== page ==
Talking politics at work

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Our morning meetings are dominated by politics. Today’s led off with a rousing post-mortem of the surprising results in Iowa last night. We talked about Time.com‘s speedy and smart coverage, Joe Klein’s take on Obama’s victory, and Joel Stein’s video analysis of one voting center at an Iowa elementary school (it has to do with cookies and a made-up candidate named Joe Cox).

Politics and discussions of politics pretty much rule my workplace. You can’t spend an hour here without hearing Klein hold forth on Hillary or a photo editor remark on Mitt Romney’s hair. But I work at a news magazine driven by political coverage, particularly in an election season. And no one feels obligated to vote for Obama just because our boss put him on the cover. (Though he did look fetching, didn’t he?)

Apparently, over a third of employees feel otherwise. Check out this new poll from Vault.com:

In many offices, the boss has no qualms about making his or her political beliefs known. According to a survey by Vault.com, 35% of bosses openly share their political views with employees, and 9% of workers feel pressure to conform to the boss’ views. Regarding co-workers, 30% of respondents said that a co-worker has tried to influence their choice in an election.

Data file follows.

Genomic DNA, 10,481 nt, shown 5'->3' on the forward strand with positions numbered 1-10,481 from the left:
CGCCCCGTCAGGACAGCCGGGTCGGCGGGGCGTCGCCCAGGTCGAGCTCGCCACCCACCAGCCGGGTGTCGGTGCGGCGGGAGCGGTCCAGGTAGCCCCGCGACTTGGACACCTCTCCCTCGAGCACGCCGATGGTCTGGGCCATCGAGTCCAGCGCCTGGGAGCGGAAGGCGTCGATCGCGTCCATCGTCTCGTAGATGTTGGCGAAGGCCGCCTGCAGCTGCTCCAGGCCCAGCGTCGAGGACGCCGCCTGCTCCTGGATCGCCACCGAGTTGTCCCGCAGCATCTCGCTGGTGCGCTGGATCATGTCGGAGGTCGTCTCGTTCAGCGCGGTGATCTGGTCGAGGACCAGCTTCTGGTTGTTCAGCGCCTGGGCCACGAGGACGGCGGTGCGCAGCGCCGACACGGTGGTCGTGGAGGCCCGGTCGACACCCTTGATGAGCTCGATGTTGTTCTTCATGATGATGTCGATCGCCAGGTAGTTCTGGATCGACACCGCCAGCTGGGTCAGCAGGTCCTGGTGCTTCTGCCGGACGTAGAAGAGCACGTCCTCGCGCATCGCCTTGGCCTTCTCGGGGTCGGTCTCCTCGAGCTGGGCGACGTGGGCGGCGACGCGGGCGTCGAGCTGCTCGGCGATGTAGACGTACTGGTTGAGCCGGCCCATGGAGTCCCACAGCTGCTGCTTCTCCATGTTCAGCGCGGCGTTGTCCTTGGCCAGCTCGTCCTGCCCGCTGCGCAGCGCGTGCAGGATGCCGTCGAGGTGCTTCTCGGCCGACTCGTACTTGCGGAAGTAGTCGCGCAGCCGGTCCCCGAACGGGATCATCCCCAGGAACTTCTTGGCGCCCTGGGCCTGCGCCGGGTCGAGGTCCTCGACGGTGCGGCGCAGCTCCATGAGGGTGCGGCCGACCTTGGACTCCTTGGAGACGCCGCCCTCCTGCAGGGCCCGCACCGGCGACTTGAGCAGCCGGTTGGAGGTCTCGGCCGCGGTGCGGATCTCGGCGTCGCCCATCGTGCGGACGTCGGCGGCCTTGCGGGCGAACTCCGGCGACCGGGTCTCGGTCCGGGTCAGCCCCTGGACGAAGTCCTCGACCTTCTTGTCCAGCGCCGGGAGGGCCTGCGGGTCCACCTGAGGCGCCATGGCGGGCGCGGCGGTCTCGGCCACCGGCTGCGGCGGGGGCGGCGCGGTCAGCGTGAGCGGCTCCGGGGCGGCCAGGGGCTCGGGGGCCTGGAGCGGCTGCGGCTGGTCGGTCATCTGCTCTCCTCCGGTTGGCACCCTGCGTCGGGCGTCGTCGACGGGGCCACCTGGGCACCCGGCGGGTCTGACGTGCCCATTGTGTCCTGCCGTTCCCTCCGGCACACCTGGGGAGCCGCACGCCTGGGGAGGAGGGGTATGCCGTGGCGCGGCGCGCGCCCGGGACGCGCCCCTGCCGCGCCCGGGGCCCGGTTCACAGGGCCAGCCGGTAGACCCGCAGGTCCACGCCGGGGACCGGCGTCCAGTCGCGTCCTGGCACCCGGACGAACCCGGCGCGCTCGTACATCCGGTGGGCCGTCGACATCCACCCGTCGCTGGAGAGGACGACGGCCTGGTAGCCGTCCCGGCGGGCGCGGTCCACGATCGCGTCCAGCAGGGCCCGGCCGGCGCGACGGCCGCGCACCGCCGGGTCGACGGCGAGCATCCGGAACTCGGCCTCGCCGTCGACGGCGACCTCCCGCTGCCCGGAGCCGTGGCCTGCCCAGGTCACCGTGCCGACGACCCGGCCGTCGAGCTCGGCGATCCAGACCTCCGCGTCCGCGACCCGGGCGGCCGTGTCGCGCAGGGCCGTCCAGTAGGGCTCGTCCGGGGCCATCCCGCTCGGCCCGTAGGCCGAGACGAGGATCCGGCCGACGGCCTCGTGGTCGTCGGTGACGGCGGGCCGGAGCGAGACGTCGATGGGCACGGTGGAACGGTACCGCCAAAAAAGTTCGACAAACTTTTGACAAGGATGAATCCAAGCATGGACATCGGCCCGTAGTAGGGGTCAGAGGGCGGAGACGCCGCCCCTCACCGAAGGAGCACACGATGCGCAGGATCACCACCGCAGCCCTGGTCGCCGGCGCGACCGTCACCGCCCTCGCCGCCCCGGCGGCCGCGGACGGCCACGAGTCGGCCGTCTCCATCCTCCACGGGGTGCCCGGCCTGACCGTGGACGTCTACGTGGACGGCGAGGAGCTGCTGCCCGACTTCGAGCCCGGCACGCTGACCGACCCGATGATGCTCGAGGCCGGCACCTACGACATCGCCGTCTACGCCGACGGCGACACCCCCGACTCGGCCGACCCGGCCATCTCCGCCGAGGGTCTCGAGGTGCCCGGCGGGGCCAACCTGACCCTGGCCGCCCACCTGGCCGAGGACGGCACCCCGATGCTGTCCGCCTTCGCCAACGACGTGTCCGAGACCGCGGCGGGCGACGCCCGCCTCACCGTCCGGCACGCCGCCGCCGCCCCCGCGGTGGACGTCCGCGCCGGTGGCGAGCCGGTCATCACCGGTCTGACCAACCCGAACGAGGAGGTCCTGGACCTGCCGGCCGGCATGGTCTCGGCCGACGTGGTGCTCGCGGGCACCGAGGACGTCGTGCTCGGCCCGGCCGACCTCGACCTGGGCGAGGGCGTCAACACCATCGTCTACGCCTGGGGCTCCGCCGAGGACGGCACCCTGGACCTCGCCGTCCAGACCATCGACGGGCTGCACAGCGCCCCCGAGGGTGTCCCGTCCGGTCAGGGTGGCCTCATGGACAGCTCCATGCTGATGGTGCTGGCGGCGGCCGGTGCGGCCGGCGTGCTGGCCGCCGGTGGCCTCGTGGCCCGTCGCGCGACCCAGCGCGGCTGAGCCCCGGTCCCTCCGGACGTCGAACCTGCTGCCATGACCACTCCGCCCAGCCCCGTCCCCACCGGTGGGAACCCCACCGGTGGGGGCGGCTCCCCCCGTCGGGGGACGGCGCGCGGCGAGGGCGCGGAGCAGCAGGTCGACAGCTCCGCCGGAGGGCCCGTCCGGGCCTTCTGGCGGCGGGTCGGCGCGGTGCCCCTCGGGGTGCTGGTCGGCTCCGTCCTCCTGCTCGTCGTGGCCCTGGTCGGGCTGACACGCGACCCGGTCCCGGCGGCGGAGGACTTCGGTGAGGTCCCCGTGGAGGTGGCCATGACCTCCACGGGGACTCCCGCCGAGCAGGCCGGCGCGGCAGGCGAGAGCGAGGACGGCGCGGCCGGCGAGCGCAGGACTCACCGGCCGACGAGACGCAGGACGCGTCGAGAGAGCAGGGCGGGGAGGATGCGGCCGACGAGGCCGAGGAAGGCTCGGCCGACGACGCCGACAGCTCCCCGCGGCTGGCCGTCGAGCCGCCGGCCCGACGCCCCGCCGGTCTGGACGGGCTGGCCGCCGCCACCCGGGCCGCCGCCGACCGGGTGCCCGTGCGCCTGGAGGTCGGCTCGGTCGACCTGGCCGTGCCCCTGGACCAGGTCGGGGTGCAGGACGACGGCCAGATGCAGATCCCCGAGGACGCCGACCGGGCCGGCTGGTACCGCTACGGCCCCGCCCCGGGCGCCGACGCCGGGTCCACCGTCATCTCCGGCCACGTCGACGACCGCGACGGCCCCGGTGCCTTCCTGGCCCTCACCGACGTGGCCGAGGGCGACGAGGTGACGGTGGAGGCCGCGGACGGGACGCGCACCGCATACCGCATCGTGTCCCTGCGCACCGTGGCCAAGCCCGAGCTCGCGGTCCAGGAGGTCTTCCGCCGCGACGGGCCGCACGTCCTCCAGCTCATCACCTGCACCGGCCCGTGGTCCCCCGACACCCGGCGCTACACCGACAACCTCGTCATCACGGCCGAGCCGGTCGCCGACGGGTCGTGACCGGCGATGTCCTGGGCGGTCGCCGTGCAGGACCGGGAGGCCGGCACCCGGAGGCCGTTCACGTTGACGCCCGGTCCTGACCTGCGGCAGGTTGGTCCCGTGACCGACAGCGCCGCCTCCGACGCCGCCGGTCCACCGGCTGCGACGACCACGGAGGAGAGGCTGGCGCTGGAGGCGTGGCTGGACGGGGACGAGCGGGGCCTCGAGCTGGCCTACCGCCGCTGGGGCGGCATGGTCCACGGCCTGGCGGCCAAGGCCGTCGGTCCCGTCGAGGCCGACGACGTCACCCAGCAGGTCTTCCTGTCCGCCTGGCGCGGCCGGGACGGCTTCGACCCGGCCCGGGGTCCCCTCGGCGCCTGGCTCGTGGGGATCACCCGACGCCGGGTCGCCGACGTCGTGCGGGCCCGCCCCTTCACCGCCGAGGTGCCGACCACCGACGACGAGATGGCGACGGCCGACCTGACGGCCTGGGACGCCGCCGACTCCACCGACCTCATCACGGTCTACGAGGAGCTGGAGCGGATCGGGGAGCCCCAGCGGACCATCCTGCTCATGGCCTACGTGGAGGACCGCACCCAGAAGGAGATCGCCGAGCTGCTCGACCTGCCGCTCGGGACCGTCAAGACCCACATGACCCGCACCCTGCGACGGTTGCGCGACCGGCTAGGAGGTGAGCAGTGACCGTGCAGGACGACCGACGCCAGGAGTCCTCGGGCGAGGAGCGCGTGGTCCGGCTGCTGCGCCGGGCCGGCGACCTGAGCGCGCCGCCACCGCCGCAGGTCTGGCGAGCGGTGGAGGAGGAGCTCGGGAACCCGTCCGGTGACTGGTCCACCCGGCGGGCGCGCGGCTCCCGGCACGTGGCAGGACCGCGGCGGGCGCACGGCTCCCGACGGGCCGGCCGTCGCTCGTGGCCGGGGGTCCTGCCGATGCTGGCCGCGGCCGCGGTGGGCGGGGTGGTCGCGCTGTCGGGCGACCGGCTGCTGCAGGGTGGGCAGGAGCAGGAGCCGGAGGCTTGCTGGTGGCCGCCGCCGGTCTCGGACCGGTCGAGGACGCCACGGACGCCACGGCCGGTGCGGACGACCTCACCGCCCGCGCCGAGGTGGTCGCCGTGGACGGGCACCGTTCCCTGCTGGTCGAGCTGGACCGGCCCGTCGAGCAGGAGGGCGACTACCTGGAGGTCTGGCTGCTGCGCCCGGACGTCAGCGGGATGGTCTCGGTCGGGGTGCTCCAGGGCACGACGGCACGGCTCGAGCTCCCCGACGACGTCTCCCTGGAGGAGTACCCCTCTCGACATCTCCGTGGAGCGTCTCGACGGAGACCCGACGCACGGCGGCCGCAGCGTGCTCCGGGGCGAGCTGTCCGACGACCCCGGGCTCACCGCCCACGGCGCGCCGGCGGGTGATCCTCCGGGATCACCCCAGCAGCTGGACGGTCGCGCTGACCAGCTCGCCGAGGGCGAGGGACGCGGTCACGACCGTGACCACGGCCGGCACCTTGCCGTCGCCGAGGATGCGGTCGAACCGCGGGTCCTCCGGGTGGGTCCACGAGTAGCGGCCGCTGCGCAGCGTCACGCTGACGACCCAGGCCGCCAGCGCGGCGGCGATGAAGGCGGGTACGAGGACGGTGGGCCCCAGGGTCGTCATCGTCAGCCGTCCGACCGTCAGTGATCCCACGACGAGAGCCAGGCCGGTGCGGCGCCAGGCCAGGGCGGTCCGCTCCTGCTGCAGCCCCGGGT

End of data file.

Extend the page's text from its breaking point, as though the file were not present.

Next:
Political talk is alive and well at the office, as 66% of survey respondents said that their co-workers candidly discuss politics, and 46% have witnessed an argument about politics between colleagues. Slightly more than half of all survey respondents (52%) said that they were open about their own political views at work.

All that talk affects workers. Read:

“My boss insisted that he had to know who I voted for in the election,” said one respondent. “Then he proceeded to tell me that if I didn’t vote his way, I had no business working for the company.”

That’s not healthy, says P.M. Forni, director of the Civility Initiative at The Johns Hopkins University, but it’s really up to the employee to deal.

“There is only so much that an organization can do to minimize the negative impact that differences of opinion may have on everyday life at work,” Forni says. “Over-regulation prescribed from the top can add to the very tension that it is meant to ease. In the end, it is up to the individual workers to find the wisdom and deploy the skills to remain professional at a time when ‘we’ versus ‘they’ thinking is more frequent.”

What happens at your office? Do you feel pressured to vote blue or red? Does your boss drive to work in a car plastered with Huckabee stickers? Do you?

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